The patient places two transparent cards into the vectogram system. Each card contains a partial view of the complete image.
The patient will wear a pair of polarizing glasses (similar to what is worn in modern 3-D movies) to create depth within the image (stereopsis).
Between the polarizing glasses and the patient’s fusional vergence system, he or she will be asked to either converge or diverge to fuse the two partial images into one 3-D image.
If the patient is only using one eye—the image will not be formed correctly. Therefore, it forces the patient to use both eyes properly to see the image.
Vectograms use an approach called the SILO affect to work on increasing divergence or convergence ranges.
To increase convergence, the two cards will be pushed inward, making the image smaller (Small In for the SI in SILO).
To increase divergence, the two cards will be pulled outward, making the image larger (Large Out for the LO in SILO).
Increasing or decreasing the distance between the two cards and asking the patient to converge or diverge will work on the focusing system and expand the eyes’ abilities to converge or diverge—hence helping with an insufficiency problem.
Therapists can make this activity more advanced by increasing the amount the cards are moved (i.e. changing the target) or by using multiple vectograms and making the patient look from one to another and quickly adapting the vergence system appropriately to each target (this is called “jumping” vectograms).
Tranaglyphs are similar to vectograms, however instead of there being two different transparent image cards that need to be fused into one, there is one image card with a stereo image already pre-made onto the card.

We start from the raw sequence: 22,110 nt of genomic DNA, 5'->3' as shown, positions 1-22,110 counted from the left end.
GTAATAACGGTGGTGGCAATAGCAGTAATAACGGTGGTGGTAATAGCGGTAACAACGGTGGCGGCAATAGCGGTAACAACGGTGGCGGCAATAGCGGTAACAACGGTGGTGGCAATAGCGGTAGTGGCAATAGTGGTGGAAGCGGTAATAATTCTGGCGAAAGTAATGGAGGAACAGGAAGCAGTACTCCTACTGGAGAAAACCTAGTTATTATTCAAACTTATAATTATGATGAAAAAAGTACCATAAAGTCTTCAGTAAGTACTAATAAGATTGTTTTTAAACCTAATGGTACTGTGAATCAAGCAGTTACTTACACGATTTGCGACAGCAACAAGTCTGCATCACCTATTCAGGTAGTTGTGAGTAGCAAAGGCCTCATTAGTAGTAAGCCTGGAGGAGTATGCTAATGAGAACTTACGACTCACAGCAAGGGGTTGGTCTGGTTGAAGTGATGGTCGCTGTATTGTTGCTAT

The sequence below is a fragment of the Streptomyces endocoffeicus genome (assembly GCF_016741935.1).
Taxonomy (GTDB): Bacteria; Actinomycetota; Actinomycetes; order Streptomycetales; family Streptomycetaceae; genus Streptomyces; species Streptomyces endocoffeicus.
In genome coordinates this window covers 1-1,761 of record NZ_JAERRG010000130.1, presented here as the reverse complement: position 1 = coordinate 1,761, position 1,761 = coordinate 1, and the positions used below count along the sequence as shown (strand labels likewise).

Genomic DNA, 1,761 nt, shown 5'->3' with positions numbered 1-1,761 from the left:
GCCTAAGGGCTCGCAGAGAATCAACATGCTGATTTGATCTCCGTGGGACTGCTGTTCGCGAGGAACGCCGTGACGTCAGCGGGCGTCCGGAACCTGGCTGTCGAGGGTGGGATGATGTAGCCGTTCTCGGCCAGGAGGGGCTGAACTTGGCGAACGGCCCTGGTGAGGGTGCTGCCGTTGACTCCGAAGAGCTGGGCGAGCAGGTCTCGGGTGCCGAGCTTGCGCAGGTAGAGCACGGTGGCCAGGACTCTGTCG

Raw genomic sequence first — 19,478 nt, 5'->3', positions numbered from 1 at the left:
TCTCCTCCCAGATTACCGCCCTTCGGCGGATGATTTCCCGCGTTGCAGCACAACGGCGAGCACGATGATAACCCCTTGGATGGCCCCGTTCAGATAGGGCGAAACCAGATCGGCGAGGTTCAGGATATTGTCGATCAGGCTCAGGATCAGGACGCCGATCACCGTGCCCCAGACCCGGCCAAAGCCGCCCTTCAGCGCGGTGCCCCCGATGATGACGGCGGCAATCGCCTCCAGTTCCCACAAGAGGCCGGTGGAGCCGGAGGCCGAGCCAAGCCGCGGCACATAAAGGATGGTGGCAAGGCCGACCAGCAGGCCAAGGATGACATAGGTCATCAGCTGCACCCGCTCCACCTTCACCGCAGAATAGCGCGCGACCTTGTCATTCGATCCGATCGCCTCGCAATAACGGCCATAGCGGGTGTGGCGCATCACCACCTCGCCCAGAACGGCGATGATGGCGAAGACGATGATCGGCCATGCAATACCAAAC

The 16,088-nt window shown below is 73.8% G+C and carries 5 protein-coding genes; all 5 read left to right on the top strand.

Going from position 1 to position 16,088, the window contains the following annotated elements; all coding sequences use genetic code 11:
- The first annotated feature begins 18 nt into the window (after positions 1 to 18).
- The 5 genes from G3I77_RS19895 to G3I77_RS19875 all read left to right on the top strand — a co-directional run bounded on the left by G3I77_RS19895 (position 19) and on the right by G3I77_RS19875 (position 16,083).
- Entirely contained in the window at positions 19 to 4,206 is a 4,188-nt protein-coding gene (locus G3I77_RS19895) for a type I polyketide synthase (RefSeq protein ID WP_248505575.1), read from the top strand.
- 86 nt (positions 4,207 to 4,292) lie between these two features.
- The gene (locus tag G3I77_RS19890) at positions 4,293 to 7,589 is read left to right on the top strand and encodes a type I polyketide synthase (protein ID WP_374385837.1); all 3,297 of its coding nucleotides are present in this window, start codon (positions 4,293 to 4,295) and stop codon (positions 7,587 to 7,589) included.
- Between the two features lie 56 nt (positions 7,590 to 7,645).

This means that in a vectogram the amount of convergence or divergence needed to fuse the image depends solely upon how far apart the two cards are held, i.e. is “variable”. In a Tranaglyph, the amount of convergence or divergence needed to fuse the image is pre-determined, i.e. is “fixed”.
If you can remember the old newspaper comics that had a green image with a red image overlying it that would turn into a 3-D image if you put on red/blue 3-D glasses—tranaglyphs are made similarly.
In this exercise, the patient is asked to wear a pair of red/green glasses—one eye sees red and the other eye sees green.
When looking at the image on the card, patients will be required to use their fusional vergence system to fuse the red and green images into one 3-D image.
Different cards with different images will require different amounts of negative and positive fusional vergence.
Patients will be able to work on fusing the images of one card and move on to a more difficult card as their fusional vergence ranges expand.
A stereoscope is a tool used to help expand fusional vergence ranges once a baseline has been established.
The mirror stereoscope is one of the most commonly used types. It involves a specialty optical system and a uniquely created image book. The tool itself can be calibrated to work on increasing divergence or convergence, depending on what it is set to.
The patient looks into the stereoscope to see two images—the right eye will see one image and the left eye will see the other. For example, the right eye might see a lion while the left eye sees a cage.
In this example, the patient will be asked to either relax his or her eyes to put the lion in the cage (diverge) or stimulate his or her eyes to put the lion in the cage (converge).
Once the two images have been combined into one, the patient will be asked to hold the image in place for 10-15 seconds.
Once this can be repeated multiple times, the amount of required divergence or convergence can be increased, thus expanding the vergence range and strengthening the problem area.
Like the previously mentioned exercises, stereoscope exercises can also be made more complex as therapy advances.